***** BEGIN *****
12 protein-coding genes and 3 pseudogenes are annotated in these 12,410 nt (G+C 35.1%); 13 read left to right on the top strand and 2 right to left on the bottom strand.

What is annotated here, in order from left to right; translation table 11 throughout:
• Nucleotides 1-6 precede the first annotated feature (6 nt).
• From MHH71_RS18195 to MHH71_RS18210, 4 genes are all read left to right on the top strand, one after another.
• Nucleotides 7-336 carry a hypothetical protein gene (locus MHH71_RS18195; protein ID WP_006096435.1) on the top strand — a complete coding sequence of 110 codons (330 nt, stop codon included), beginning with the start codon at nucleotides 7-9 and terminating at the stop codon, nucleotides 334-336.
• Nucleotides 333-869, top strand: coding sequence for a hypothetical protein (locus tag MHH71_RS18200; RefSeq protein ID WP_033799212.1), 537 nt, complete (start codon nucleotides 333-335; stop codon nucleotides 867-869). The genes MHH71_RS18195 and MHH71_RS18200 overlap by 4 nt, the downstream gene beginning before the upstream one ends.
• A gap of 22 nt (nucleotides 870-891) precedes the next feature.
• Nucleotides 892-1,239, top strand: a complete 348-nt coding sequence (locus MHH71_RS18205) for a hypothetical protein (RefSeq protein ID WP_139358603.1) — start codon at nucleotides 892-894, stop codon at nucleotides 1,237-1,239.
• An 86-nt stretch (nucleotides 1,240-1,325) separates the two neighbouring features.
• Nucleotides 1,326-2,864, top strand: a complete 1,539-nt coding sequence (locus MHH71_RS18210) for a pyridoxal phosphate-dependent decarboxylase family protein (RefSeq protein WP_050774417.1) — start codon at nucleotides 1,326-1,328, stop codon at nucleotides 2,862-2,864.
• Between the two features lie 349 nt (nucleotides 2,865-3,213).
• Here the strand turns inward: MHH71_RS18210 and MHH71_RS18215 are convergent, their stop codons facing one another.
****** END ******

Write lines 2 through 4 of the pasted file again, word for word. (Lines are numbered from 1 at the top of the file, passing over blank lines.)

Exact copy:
What is annotated here, in order from left to right; translation table 11 throughout:
• Nucleotides 1-6 precede the first annotated feature (6 nt).
• From MHH71_RS18195 to MHH71_RS18210, 4 genes are all read left to right on the top strand, one after another.